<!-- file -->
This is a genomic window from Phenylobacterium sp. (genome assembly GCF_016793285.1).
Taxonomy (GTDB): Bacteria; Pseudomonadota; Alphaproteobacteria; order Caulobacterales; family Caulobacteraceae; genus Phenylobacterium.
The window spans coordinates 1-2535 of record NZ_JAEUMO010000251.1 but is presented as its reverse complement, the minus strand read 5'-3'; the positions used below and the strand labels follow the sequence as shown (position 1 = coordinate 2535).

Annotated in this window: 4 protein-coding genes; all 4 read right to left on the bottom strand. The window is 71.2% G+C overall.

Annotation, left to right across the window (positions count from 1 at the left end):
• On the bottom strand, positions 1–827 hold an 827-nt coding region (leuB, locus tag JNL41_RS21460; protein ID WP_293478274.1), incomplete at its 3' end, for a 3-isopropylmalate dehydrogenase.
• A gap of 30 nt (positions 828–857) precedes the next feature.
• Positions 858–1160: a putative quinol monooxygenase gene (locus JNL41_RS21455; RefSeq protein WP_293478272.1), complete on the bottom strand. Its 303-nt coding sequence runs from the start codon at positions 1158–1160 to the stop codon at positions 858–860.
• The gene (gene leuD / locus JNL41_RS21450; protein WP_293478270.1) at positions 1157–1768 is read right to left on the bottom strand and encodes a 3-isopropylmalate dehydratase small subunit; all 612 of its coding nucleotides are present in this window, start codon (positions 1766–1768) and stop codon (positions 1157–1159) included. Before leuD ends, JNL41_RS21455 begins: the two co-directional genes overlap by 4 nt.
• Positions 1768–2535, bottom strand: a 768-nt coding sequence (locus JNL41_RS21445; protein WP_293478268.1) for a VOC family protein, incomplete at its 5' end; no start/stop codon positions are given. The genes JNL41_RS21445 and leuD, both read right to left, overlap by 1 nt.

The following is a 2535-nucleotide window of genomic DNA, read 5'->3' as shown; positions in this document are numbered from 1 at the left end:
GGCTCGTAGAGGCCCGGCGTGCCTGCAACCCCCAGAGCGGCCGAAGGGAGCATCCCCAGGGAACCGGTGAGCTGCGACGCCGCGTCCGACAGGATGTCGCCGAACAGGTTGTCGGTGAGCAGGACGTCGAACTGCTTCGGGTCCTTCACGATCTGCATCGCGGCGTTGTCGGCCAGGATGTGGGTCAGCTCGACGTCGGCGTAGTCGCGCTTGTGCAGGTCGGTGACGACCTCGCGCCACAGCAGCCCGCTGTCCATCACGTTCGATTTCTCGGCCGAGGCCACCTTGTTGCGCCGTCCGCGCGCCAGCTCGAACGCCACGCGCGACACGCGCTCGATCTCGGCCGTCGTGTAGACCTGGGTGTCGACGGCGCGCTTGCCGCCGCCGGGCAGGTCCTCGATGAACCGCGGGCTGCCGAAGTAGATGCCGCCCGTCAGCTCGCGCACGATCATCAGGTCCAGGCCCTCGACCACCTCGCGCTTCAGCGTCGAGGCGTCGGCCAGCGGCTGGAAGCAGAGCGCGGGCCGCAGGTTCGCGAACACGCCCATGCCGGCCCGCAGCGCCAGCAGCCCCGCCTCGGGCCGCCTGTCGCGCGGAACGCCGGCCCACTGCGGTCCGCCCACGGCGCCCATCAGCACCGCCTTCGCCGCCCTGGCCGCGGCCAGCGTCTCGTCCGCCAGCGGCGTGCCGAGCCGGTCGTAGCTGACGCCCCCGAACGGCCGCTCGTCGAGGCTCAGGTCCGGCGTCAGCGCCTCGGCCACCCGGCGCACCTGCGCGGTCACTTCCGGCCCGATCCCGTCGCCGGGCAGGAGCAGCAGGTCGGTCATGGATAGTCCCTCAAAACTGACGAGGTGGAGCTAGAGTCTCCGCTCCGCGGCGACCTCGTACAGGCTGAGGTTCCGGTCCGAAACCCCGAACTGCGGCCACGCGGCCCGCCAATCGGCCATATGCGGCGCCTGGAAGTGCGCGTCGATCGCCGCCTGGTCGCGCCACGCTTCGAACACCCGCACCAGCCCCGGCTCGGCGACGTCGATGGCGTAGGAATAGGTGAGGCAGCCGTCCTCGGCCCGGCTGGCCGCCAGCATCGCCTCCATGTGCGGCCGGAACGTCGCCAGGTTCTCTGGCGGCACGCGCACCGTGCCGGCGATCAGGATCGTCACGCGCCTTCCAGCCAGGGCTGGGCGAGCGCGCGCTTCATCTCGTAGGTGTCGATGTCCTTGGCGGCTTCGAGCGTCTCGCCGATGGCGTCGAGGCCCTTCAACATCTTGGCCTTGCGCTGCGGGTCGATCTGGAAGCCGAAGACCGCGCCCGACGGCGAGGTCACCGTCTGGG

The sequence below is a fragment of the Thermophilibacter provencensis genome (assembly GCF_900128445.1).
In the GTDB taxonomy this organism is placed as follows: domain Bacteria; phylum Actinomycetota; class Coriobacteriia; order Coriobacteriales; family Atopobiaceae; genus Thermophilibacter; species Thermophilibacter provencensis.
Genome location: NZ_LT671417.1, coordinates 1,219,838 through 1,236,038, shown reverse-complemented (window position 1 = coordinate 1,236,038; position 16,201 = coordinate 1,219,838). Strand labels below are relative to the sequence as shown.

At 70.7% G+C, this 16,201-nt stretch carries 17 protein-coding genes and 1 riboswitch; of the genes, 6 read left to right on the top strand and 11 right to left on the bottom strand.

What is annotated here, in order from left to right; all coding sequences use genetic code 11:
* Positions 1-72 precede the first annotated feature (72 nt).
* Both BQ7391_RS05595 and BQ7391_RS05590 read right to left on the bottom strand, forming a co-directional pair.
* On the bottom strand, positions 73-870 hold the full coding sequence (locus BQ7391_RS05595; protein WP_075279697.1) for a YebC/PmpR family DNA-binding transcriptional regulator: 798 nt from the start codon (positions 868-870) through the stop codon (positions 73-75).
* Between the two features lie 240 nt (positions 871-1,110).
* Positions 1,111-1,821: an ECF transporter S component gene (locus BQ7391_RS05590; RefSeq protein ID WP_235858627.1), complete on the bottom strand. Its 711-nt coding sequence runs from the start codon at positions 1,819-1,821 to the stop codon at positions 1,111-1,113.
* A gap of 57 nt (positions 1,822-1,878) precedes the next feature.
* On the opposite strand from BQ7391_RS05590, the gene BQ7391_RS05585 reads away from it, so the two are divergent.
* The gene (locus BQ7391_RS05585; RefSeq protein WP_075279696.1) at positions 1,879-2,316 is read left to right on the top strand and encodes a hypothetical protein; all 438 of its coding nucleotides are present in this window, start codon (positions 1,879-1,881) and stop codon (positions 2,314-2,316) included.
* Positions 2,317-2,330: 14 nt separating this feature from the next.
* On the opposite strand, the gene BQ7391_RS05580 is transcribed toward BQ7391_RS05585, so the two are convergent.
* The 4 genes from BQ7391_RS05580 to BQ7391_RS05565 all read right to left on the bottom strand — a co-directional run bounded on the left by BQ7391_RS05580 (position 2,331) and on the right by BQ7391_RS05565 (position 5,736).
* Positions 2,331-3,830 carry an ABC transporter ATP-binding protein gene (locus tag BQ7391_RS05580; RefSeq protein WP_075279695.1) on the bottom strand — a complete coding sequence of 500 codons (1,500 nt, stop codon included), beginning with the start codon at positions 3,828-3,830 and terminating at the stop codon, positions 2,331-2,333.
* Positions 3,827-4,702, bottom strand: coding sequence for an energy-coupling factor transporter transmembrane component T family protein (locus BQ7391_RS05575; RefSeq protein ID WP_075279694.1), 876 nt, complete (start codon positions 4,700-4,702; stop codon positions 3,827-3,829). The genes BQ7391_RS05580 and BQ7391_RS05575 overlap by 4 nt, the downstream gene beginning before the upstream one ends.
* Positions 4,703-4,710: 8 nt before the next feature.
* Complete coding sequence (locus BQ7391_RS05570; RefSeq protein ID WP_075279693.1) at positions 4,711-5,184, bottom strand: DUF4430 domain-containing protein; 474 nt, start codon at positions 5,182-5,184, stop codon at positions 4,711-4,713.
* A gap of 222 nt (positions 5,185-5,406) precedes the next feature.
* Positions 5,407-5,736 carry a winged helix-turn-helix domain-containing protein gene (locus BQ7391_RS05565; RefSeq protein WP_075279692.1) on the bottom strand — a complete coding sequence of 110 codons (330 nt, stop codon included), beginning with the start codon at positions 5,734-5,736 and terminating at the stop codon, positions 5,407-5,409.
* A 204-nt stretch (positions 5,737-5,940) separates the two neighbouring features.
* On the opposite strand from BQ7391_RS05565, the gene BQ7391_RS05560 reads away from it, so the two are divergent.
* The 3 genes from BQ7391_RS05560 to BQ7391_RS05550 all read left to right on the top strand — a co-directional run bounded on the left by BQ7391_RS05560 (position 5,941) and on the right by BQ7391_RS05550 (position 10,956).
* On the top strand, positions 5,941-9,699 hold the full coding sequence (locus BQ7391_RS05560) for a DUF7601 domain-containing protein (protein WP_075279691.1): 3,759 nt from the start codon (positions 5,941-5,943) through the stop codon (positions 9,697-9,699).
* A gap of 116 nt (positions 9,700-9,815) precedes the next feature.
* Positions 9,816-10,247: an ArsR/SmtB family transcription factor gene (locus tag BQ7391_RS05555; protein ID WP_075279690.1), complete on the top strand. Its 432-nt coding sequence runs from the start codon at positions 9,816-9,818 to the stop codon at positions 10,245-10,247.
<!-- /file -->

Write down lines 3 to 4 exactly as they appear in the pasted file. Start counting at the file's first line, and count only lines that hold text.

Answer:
The window spans coordinates 1-2535 of record NZ_JAEUMO010000251.1 but is presented as its reverse complement, the minus strand read 5'-3'; the positions used below and the strand labels follow the sequence as shown (position 1 = coordinate 2535).

Annotated in this window: 4 protein-coding genes; all 4 read right to left on the bottom strand. The window is 71.2% G+C overall.